Hydrogen Fuel Vs. Fossil Fuel

by Debashree Sen; Updated September 26, 2017

Hydrogen is a high-quality energy and is used to power fuel cell vehicles. Fossil fuels, which mainly include petroleum, coal and natural gas, provide for the major extent of energy needs around the globe today.

Production

Hydrogen readily combines with other molecules. The three ways generally used to liberate hydrogen are: using heat and catalysts to “reform” hydrocarbons or carbohydrates; electricity to split (electrolyze) water; experimental processes based typically on sunlight, plasma discharge or microorganisms. Fossil fuels are non-renewable source of energy. They were formed from the organic remains of prehistoric plants and animals and have been transformed into to carbon-containing fuels by geological action over millions of years.

Emissions

Hydrogen-fueled vehicles emit no greenhouse gases or other pollutants. During combustion, hydrogen produces only water vapor. On the other hand, the combustion of fossil fuels is the largest source of atmospheric pollution. Combustion of coal and petroleum are said to be responsible for the release of greenhouse gases such as carbon dioxide and nitrous oxide into the atmosphere.

Efficiency

Hydrogen fuel is very efficient. More energy is extracted from this fuel source than with conventional power technologies, according to Tobin Smith for Billion Dollar Green. Fossil fuels have a high combustion rate and are capable of releasing tremendous amount of energy.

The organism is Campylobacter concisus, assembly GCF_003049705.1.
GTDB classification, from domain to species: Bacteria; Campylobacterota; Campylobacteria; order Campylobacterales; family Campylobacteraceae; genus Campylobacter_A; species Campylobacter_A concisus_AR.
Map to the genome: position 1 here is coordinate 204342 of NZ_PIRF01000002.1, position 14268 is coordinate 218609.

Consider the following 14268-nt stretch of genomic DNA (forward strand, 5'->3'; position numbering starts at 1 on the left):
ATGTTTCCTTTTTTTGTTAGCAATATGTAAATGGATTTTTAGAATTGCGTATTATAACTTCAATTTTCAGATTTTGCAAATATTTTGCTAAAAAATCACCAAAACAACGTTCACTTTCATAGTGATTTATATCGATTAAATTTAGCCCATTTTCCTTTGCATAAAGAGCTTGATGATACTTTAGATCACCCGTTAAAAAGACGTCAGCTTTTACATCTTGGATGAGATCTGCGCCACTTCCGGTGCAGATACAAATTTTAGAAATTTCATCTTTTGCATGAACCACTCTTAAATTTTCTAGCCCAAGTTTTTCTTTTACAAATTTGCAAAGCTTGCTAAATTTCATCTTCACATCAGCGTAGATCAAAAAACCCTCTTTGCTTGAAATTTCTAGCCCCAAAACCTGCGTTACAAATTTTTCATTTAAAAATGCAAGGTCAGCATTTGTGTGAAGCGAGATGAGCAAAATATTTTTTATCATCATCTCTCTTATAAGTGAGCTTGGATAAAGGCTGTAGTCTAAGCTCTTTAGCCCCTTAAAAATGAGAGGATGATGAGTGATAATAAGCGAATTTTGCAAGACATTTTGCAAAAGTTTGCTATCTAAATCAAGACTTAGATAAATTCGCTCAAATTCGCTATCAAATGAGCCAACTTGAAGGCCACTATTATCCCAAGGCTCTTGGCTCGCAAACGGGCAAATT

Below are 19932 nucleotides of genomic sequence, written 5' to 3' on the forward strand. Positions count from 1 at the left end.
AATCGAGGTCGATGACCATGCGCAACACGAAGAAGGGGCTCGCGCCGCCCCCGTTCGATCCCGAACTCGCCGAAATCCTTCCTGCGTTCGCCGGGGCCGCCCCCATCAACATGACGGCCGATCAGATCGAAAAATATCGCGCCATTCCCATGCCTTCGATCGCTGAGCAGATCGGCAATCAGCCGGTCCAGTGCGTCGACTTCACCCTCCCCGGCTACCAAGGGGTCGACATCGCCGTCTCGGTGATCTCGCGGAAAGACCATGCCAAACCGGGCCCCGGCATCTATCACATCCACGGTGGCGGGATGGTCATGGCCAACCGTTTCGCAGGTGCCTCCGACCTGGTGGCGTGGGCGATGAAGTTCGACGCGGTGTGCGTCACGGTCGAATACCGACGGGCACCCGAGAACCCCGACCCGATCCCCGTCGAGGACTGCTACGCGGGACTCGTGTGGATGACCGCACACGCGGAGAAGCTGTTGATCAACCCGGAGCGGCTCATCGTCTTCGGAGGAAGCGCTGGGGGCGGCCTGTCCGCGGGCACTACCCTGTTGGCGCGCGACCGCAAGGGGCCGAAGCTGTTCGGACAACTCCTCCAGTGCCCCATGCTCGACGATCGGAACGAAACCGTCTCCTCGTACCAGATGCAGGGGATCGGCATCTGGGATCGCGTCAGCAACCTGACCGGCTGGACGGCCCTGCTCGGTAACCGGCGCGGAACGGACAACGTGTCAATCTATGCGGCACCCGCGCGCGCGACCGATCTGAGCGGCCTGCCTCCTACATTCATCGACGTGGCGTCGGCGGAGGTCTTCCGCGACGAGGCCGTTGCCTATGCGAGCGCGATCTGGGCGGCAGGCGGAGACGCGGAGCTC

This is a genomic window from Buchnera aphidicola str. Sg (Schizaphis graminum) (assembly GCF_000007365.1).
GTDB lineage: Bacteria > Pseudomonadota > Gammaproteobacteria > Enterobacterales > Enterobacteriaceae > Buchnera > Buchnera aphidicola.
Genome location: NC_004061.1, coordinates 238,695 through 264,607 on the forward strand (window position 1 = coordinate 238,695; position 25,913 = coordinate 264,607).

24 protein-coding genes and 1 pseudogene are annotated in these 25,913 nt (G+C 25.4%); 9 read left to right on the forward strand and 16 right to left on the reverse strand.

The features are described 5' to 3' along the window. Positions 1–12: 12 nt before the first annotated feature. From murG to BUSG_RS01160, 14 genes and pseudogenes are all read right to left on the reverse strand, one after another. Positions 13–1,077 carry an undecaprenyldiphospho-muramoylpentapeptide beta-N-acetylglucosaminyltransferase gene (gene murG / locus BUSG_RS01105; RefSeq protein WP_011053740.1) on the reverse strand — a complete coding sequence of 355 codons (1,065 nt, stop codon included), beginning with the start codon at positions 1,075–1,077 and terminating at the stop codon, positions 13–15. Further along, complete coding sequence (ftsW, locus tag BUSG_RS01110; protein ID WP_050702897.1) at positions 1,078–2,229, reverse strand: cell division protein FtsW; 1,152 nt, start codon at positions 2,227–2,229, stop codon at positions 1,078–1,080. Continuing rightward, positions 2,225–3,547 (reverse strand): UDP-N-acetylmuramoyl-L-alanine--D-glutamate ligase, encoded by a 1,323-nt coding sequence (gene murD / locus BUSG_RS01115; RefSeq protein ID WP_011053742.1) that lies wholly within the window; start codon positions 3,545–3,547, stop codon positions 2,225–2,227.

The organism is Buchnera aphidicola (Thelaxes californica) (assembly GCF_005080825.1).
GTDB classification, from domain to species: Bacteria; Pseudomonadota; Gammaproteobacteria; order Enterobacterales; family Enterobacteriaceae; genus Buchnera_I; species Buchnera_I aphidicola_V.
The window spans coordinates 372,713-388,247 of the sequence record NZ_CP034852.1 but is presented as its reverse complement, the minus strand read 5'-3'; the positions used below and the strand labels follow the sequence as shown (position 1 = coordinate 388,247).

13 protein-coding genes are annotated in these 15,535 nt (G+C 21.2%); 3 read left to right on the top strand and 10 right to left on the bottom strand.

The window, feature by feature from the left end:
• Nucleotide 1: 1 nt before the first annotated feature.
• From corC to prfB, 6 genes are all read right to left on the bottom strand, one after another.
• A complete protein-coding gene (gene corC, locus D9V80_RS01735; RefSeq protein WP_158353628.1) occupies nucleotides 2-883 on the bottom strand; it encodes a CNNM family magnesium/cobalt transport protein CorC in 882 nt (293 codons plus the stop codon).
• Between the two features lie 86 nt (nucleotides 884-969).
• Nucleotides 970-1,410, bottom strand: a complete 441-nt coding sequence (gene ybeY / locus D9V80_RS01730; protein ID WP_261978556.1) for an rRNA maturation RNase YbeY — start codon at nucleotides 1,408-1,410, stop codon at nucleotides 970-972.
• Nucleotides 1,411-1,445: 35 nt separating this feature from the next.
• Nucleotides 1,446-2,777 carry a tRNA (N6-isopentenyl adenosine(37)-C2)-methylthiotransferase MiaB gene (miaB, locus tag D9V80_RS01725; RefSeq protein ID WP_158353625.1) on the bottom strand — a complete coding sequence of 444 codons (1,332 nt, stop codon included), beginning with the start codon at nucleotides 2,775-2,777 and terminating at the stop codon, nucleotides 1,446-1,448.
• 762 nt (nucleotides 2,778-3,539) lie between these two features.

Cost

Hydrogen is currently expensive because it is difficult to generate, handle and store. Fossil fuels are less expensive in comparison.

Future

Fossil fuels serve as the primary source of energy at present. However, fossil fuel reserves are gradually depleting. Although hydrogen fuel is being used on an experimental level at present, it has great potential for the future.

About the Author

Debashree Sen is a technical writer and has written for non-profit organizations. She has been regularly contributing to eHow since 2009. She is a member of the Society for Technical Communication (STC). She has a master's degrees in professional writing and English literature.